(there is no god who is greater than the mother.) Hence it is no wonder if Ramdas immediately decided to visit Jamb to see his mother.

Ramdas was visiting Jamb after a lapse of nearly twenty years- His love for his mother increased his eagerness to go home, As he approached Jamb, he first visited the Maruti temple outside the village. Though Ramdas could recognise all the objects in the village that were once familiar to him, he himself had changed to such an extent that no body in Jamb village re¬cognised him. As he approached his house, his heart started to beat fast. How was his.-mother? Would she be able to recognise him ? Such were the thoughts of Ramdas. He went and stood before his house and chanted three verses in praise of god. In those days people, who used to go to beg for alms from door to door, used to sing some such verses before they used to be given alms. It was also a practice of the lady in the house to give alms to the person who would come at the door and ask for alms by singing such verses. When Ranubai, the mother of Ramdas, heard the verses sung by Ramdas, she directed her daughter-in-law, the wife of the elder brother of Ramdas, Gangadhar, to give alms to the mendicant. She came out of the house to give alms to saint Ramdas, but he would not accept the same. She was baffled at this peculiar behaviour of the mendicant as that was least expected by her.

The mendicant, however, solved the riddle. He said, "This in not the usual mendicant who will go away when alms are given to him.'' When Ranubai heard these words of the mendi¬cant she said, "Is that not my Narayan? Oh Narayan, after how many years you have remembered me? How are you, my son?" Ramdas at once rushed inside the house. He bowed down before his mother and touched her feet.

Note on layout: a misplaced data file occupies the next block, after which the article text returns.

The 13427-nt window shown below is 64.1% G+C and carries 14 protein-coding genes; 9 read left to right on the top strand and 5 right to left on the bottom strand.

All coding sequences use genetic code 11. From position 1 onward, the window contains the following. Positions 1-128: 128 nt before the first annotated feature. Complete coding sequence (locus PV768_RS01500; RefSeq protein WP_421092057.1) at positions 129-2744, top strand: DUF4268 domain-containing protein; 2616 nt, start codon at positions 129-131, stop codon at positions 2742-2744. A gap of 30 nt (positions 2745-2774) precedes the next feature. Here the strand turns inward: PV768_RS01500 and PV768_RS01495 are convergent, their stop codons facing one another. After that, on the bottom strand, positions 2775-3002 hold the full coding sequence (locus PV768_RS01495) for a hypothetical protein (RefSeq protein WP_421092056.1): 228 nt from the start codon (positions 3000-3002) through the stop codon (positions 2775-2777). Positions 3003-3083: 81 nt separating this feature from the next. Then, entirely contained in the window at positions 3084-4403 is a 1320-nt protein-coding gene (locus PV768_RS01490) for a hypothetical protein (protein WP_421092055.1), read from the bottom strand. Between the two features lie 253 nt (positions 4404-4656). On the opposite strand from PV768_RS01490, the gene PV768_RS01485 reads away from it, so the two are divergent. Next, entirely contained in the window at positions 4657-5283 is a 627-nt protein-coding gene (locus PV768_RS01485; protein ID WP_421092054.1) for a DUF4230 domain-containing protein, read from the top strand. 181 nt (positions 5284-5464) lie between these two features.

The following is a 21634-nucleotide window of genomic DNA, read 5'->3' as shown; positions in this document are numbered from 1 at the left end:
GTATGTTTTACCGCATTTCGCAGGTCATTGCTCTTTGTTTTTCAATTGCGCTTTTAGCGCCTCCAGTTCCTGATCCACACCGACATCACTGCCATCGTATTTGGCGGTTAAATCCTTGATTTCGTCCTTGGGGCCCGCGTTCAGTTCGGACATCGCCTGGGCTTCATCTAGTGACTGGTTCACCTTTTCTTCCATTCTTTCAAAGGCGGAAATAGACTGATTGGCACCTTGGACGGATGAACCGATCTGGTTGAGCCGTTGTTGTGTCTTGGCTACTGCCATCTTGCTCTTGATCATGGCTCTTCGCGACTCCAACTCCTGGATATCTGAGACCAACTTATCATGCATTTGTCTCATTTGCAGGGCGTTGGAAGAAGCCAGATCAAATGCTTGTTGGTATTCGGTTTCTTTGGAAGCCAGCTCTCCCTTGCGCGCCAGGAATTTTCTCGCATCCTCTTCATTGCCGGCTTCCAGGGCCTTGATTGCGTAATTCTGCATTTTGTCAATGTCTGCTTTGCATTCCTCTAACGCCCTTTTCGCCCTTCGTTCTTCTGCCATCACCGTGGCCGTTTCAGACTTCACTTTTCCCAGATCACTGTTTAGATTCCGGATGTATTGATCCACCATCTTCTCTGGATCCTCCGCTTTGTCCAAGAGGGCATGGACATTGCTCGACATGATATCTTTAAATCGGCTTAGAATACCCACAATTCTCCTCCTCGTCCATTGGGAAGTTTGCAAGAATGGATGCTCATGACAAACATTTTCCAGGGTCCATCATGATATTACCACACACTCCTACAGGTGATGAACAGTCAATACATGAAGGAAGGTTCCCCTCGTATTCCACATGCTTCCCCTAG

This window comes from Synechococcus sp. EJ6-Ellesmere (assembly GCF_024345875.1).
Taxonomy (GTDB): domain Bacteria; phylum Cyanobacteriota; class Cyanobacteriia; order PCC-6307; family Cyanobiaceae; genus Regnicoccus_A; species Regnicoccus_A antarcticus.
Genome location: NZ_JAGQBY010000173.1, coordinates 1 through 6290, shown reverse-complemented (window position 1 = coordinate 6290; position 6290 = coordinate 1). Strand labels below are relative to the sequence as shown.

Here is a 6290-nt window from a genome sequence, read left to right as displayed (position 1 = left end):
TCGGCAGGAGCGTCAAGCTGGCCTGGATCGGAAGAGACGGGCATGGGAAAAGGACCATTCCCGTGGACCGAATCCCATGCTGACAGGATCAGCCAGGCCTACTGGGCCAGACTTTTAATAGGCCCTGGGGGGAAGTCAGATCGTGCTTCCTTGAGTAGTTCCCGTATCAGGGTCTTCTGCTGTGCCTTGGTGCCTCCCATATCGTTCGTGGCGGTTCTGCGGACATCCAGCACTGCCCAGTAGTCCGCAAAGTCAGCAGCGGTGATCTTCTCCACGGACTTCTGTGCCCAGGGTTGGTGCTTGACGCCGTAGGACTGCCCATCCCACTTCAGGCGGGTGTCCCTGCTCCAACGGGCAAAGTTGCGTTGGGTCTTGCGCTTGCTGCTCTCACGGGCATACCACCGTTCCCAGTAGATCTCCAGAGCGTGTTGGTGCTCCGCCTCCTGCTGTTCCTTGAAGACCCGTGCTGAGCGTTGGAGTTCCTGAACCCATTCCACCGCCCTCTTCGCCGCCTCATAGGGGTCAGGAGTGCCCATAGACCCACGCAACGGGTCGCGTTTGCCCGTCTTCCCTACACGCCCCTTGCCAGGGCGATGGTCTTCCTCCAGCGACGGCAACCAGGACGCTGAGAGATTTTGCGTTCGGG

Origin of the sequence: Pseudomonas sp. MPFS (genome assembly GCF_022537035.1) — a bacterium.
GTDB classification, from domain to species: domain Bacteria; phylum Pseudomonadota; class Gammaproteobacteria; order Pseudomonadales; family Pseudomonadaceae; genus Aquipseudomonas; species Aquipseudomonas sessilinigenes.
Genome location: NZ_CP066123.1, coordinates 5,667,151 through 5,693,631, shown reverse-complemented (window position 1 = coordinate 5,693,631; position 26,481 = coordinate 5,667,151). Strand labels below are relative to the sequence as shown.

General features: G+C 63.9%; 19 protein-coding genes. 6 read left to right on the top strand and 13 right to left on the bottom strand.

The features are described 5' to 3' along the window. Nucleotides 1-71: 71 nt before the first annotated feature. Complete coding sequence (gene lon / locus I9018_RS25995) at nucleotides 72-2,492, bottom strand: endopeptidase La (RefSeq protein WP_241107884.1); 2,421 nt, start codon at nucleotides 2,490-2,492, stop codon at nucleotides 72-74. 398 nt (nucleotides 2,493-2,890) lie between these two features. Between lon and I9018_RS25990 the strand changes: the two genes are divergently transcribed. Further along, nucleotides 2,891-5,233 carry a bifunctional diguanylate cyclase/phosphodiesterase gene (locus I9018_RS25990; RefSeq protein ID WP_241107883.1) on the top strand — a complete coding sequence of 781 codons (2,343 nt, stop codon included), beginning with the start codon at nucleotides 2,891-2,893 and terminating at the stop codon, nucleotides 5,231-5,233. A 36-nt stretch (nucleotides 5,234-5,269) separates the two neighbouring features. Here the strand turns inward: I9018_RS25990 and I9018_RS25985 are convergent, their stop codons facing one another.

Ramdas noticed that his mother was sitting down   and  she was groping to find him out.    Before   however   he could   enquire about it, Ranubai herself said, "Narayan, why did you go   away in that fashion?   I thought that you would never meet me   again in this life.    The tears from ray eyes have   been  flowing continu¬ously from the day you went away.    Because of   this   continuous  sorrow, look here, I have   become   completely   blind.   Now   you  are coming to me after so many years   and you must   have   now < developed into a grown up man.    But I  am   so   unlucky   that   i will not be able to see you at all." Saying so she   again   started ' shading tears.

Ramdas consoled his mother and said, "Ma, I have got al¬together different temparament. I am not a man who would take Interest in family life. I want to go out of all this. Hence I have chosen my line, but do not be sorry. Your elder son, my elder brother Gangadhar is with you. He will take care of you; but just look this side." Ramdas thus spoke to his mother and just placed his hands on her eyes and moved them away, and what a wonder ! The mother got her eye-sight back ! She became quite hilerious and said, "Narayan, how well-built and lustrous you have become? The lustre on your face is the result of-meditation of god that you have done all these years. From childhood only you have shown us so many miracles. Your supernatural power has helped me to see again, but will you stay with us now? "